mom jeans

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Something happened. Something bad. It was a few weeks ago, but I couldn’t write about it right away. The terror was too fresh, too real. But now that it’s all relegated to the occasional ‘Nam-esque flashbacks and night terrors, I think I’m ready to relive it. After all, writing is a good form of therapy, right?

So, here it is.

Ready?

You guys? I … I tried …

Dammit, I can’t do this. (Yes you can. Be strong. You never know when your story might help someone else.)

Ugh, fine.

I tried on Mom jeans.

It started innocently enough. I was shopping for some new jeans — something straight, or maybe even skinny, but definitely not with a flare. Between the cruise earlier in December and the holidays, I wasn’t really wanting to shop in the Junior sections. You see, when you’re a size 10 or 12 in Regular People clothes, that equates to different kinds of numbers in the Junior section, and I wasn’t emotionally prepared to try on a size 19 or something … and not be able to button it. And so, to the Grown Up Ladies section I went.

I was optimistic, and with good reason. Macy’s and I tend to get along very, very well. I have several beautiful dresses from the Grown Up Ladies section that I got on wicked sale and couldn’t be more pleased with. And it’s a department store, for god’s sake. They should have a little of everything, right? Including hip but not Juniors-sized pants.

I saw the denim section and approached without hesitation. Hanging on the wall there were numerous styles, and they were even displayed in such a way that I could tell what was happening at the bottom. Flare, bootcut, bootcut, “slimming” bootcut, and, there they were. Straight. And not a million dollars, which was my other issue. The wash looked good, the price was right, and they appeared to be slim enough to tuck into my new boots. Into the dressing room I went.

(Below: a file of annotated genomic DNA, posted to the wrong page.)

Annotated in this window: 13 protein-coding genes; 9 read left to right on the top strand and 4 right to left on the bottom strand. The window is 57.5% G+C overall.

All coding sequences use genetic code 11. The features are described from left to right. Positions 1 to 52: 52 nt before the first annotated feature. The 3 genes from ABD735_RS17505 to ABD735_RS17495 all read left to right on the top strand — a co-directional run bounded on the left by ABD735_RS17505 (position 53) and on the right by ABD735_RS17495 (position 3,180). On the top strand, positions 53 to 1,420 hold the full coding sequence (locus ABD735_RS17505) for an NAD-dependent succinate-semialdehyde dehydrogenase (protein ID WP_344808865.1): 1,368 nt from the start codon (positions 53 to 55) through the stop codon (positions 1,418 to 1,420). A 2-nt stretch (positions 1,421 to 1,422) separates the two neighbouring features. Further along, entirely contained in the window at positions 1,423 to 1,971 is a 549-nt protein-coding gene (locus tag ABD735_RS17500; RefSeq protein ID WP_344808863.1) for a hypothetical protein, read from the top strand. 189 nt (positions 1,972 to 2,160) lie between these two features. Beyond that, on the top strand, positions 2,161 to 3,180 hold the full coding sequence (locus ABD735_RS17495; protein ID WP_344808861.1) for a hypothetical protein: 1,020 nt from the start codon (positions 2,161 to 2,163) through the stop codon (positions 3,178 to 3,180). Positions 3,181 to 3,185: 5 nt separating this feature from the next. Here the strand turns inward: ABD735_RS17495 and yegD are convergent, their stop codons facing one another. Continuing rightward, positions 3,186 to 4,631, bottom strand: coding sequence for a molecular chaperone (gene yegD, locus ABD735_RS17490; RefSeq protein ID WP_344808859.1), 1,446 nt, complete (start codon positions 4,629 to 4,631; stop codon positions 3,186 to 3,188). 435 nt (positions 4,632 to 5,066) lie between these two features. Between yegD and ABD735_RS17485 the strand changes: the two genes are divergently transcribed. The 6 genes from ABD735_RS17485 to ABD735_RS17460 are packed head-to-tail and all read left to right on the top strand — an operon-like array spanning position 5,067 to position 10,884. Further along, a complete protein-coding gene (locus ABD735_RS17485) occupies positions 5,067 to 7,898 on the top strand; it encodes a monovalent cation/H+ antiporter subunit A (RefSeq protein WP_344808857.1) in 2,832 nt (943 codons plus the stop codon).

It’s funny how you often receive NO WARNING that your life is about to change.

I pulled them on, pleased with the softness of the denim. I may have even congratulated myself a bit for navigating away from the elastic waist jeggings and trouser jeans with rhinestone-studded back pockets. Hahaha, I’m so smart, I thought.

But then it happened. I buttoned them, and my heart began to race. As I zipped them, I felt like I was in a Guy Ritchie movie, with everything slowing waaaaay down so that I could hear and see everything. I heard the laughter of a mother and daughter shopping for a Christmas dress two doors down, and a subtle grunt from another woman trying on a bandage dress that probably should have been a size larger. I could see the particles of dust falling from the fluorescent lights above me.

And then, I looked in the mirror. And there they were.

Mom jeans.

It was awful. I couldn’t look away. The waistband easily came up to my bellybutton, and the back — oh, the back! Let’s just say that I’ll never use the term “long-ass” (as in,  “Man, that is a long-ass drive!) without thinking of how my butt appeared to be the height of an encyclopedia in those jeans. *shudder*

As I unzipped and stepped out of the high-waisted catastrophe, my terror began to turn to confusion, with a touch of rage. How could this happen to me? Why weren’t they clearly marked? This isn’t right!

I speedwalked out of the dressing room, grabbing Jared by the arm and dragging him away. “Take me someplace stylish, right now,” I begged. And, as he looked into my eyes, he understood the trauma I had gone through. Well, after I explained what the innocent looking pants I’d taken into the dressing room did to me, he understood, at least. And so, arm in arm, we walked directly to Banana Republic and never looked back.

 

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